Rented property licensing

You must have a licence for every home you rent out privately in Newham. If you don't, you could face a financial penalty notice of up to £30,000 or an unlimited fine from the court.

House with a 'To let' sign
Apply for a licenceRenew an existing licenceComment on a draft licence or revocation noticeReport an unlicensed property  

It’s time to renew your House in Multiple Occupation (HMO) licence

On 15 June 2017, The London Borough of Newham’s Mayor and Members agreed to introduce an additional licensing scheme covering most of the borough.

This means all Houses in Multiple Occupation (HMOs) that are privately rented and occupied under a tenancy or a licence, will require an HMO licence. 

This scheme comes into force on 1 January 2018 until 31 December 2022. 

During this time, any person who operates an HMO property without a licence, or breaches their licence conditions will be committing an offence. 

Newham is offering an early bird discount of up to £450 per property  for applications received by 14 December 2017. After this time, the regular licensing fee will be £1,250.
When the application has been submitted, the Property Licensing team will process the application and send the new licence by post. Landlords will then be able to carry on renting their properties to tenants in Newham.

What about selective licensing?

The London Borough of Newham has designated an area in its district as subject to Selective Licensing.

The designation shall come into force on 1 March 2018.


Apply for a property licence

Before you apply

Check which type of licence you should apply for. There are several types of property licence: mandatory, selective and additional.

You must also make sure you know which type of application you should make. There are four types of application: new, renewal, variation and revocation. 

If your property does not have a licence and you are taking steps which mean it will not need a licence, you can apply for a temporary exemption.

Apply for a licence

Usually the person who is in control of the property (the person who receives the rent) makes the application and is the licence holder. This could be the owner or landlord, however it could also be a manager employed by the owner.

You must apply for one licence per property. You cannot transfer a licence to another person.

Apply for a licence

After you have applied

Once you have made your application tacit consent does not apply. This means that you do not automatically have a licence. We must process and approve your application before you are granted a licence.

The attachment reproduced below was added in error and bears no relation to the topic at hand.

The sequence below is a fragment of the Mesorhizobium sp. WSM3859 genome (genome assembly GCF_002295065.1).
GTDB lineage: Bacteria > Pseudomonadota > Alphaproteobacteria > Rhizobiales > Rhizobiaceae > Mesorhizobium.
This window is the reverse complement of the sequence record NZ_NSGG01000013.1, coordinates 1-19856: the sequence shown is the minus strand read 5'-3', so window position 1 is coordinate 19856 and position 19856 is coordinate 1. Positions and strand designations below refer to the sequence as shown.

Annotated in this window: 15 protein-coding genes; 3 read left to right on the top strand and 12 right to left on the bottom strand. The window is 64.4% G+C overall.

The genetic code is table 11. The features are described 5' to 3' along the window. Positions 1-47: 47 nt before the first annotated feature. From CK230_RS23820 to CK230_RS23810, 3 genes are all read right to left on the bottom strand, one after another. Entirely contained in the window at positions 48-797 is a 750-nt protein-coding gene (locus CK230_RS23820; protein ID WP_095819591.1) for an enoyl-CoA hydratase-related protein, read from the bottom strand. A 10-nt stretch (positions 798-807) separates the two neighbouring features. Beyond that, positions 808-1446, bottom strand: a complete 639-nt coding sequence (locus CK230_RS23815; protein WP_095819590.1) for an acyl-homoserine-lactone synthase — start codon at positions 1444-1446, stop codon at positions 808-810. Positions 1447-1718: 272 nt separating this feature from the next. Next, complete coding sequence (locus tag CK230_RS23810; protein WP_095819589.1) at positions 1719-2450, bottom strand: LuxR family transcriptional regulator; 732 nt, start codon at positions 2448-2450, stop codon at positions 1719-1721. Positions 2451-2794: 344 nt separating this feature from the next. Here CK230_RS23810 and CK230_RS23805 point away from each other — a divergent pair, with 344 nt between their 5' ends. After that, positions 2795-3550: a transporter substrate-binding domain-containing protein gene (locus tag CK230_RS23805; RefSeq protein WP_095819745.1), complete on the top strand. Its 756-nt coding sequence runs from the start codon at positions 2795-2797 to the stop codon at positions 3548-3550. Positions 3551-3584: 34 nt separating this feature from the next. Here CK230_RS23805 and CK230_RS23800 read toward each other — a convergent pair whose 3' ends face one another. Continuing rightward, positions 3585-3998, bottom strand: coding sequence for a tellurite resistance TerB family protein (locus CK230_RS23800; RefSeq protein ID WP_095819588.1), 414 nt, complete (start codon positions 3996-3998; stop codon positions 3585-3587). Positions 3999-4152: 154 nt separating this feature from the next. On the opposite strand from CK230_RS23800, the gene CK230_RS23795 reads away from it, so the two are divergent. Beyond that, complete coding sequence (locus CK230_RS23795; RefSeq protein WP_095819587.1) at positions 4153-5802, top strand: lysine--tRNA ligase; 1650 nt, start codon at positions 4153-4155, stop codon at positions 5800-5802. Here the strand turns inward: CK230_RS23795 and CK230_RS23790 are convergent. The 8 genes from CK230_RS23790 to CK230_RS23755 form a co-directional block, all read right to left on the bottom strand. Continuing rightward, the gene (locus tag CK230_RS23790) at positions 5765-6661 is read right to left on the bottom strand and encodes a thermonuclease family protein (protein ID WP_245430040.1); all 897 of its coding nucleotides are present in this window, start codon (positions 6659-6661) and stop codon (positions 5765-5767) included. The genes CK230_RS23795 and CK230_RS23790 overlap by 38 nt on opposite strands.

We will tell you and any other interested parties whether we plan to grant or refuse a licence within eight weeks of receiving your application. This will be followed by a 21 day consultation period which gives you and all interested parties the chance to ask questions, challenge our decision or make comments.

We will give you the notice that grant or refuses a licence, as well as a copy of the licence at the end of this consultation period.

Comment on a draft licence or revocation notice

Appealing the decision to refuse a property licence

If you do not agree with the license decision or the terms of your licence, you can appeal to a Residential Property Tribunal (RPT). You will have 28 days from the date on which the decision was made.
You should write to:
Residential Property
10 Alfred Place
Tel: 0207 446 7700
Fax: 01264 785 060

Property licensing fees and charges

Our fees cover the costs of running the property licensing scheme.

Temporary licence exemption

You can apply for a temporary exemption notice (TEN) if you are taking steps which mean the property will not need a licence. For example, you are selling the property.

You can only make an application if you are the owner or person in control of the property.

A temporary exemption notice lasts for three months. You can renew for an extra three months in special circumstances. If the property still needs a licence after this period of time, you must apply for a property licence straight away.

Before you apply, read our guide to temporary exemption notices (PDF).
Apply for a temporary exemption notice (TEN)

Unlicensed properties

If you do not licence your property

It is now against the law for any landlord to rent out a property in Newham without a licence. We work with the Metropolitan Police and other agencies across Newham to find unlicensed properties and take legal action.
Landlords with unlicensed rented properties can face a financial penalty notice of up to £30,000 or an unlimited fine from the court.​ You could also have control of your unlicensed properties taken away from you, and be ordered to repay up to 12 months rent to us or your tenants. 

Report an unlicensed property

If you suspect a private rented property within the borough to be unlicensed, you can tell us using our online form.
Report an unlicensed property
We may use this information to help our investigation work.

Property Licensing Register

By law we have to keep a register of:
  • licensed properties
  • temporary exemption notices issued (relating to property licensing)
  • management orders.

Search the Property Licensing Register

You can find out if a property is licensed on the Property Licensing Register.

Select 'Licences', then search for the property address.

Designation of an area for Additional Licensing

The London Borough of Newham has designated an area in its district as subject to Additional Licensing.

The designation shall come into force on 1 January 2018.

Full details are contained in the Public Notice: Designation of an area for Additional Licensing.
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Contact us

  • Property Licensing
    London Borough of Newham
    Newham Dockside
    1000 Dockside Road
    E16 2QU

    020 3373 1950

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